When a witness is brought in for questioning, they may be asked to provide evidence that could potentially incriminate them. The Fifth Amendment, however, protects witnesses from sharing incriminating information against themselves should it be invoked, and the witness refuses to answer any more questions. However, it is possible for an investigator to push past this privilege and obtain the information they require. By offering the witness immunity, the witness could avoid prosecution in exchange for a testimony.
The broadest type of immunity that is usually granted is transactional immunity. Also known as “total” or “blanket” immunity, transactional immunity offers complete protection from future prosecution for anything mentioned in the witness’ testimony. Keep in mind, however, that transactional immunity does not protect against prosecution for unrelated crimes mentioned in the testimony. Further, transactional immunity is not offered by the federal system, so it may not be offered as readily as one might think.
Used by both federal and state systems, use and derivative use immunity is a common but narrower type of immunity that could be offered to the witness. This immunity stops the prosecution from using the witness’ statements or the evidence derived from those statements against the witness. Use and derivative use immunity does not protect against additional investigation, on the part of the prosecution, into crimes mentioned by the witness. Charges could be brought against the witness for their mentioned crime only if independent evidence is provided proving the crime. If independent evidence separate from the testimony is not provided, the judge could block the use of the immunized testimony.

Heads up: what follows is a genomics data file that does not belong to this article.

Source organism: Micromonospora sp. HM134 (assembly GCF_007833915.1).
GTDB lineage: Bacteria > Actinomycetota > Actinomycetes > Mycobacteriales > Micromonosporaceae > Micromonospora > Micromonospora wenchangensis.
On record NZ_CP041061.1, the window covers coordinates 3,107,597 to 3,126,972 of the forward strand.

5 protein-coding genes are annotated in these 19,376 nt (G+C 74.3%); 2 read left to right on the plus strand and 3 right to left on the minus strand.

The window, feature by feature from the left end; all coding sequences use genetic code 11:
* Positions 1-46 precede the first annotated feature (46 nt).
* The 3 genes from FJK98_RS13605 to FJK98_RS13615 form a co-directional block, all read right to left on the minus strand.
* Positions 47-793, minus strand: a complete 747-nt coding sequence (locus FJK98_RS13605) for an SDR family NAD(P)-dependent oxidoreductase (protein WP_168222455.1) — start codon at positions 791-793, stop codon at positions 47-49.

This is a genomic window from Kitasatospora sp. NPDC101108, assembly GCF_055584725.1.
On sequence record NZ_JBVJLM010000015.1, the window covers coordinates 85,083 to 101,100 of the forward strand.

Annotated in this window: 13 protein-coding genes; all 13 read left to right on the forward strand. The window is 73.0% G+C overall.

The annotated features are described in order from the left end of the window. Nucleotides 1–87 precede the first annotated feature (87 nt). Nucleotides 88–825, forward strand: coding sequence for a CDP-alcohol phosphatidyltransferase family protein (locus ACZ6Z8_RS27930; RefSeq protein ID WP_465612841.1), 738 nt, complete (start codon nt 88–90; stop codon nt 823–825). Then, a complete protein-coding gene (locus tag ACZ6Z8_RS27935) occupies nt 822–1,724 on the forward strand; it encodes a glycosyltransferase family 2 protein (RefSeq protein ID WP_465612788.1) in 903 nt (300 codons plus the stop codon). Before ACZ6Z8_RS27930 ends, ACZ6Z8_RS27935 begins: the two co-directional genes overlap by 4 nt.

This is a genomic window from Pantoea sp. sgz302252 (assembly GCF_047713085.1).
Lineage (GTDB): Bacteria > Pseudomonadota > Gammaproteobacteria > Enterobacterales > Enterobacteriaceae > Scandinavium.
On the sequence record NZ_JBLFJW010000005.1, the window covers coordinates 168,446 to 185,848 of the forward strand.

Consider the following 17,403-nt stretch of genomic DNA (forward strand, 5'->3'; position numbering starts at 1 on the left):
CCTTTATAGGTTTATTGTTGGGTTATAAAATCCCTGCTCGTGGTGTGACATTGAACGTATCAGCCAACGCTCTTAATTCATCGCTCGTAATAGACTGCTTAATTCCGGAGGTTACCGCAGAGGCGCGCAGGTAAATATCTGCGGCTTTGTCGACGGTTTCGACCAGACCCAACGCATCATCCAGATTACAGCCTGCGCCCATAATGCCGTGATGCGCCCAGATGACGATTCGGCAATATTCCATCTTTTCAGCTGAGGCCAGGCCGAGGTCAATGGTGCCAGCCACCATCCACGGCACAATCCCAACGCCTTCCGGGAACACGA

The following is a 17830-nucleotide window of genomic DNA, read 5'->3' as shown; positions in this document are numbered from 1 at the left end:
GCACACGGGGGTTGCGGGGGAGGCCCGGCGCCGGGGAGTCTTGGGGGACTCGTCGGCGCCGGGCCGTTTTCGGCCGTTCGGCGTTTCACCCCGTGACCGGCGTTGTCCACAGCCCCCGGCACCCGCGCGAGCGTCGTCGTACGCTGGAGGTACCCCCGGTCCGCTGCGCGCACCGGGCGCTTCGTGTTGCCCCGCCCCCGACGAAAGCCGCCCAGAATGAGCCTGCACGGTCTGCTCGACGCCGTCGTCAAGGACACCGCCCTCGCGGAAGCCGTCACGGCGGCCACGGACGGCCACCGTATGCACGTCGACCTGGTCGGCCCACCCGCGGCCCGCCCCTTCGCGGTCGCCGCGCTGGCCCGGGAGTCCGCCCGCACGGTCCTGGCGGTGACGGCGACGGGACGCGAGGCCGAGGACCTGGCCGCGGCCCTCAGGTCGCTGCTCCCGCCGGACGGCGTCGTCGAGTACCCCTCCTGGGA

A witness can also waive immunity if they wish. Immunity can be waived using a written statement, testifying before immunity is granted, or by not asking for immunity in a timely manner. When a witness waives immunity, the previously immunized testimony can be used in the case. However, before you consider waiving immunity, meet with criminal defense lawyer beforehand. Our team at the Law Office of Louis J. Goodman can protect your rights and interests as a witness.
In many cases, people are accused of stalking even though under the definition of the law, they did not commit any acts that would be considered stalking in California.
Definition of Stalking in California
CA.gov features a page on stalking in California. The page has a section on it regarding behaviors that are defined as stalking. These behaviors include the following:
- Spying – This can include cyberstalking, literally hiding and spying or showing up at an event and keeping watch.
- Threatening – Making threats that cause the victim fear or apprehension, such as threatening to enter the victim’s home.
- Monitoring – Keeping track of the victim’s activities by following them online through their social media pages, using a GPS device or questioning the victim’s friends and family about the victim’s activities and whereabouts.
- Harassing – Making several calls to the victim that are harassing in their frequency or due to their content.
There are several defenses that can be used if you have been accused of stalking. To learn more about what happens if you are accused of stalking in California and what you should do about it, call the Law Office of Louis J. Goodman. Criminal defense lawyer Louis J. Goodman has been successfully protecting the rights of people charged with stalking. Contact our office today to schedule a free consultation to discuss your situation with him.
Attorney Louis J. Goodman, speaks about guns and gun charges in the State of California. Watch as he sheds light on legal matters concerning this issue.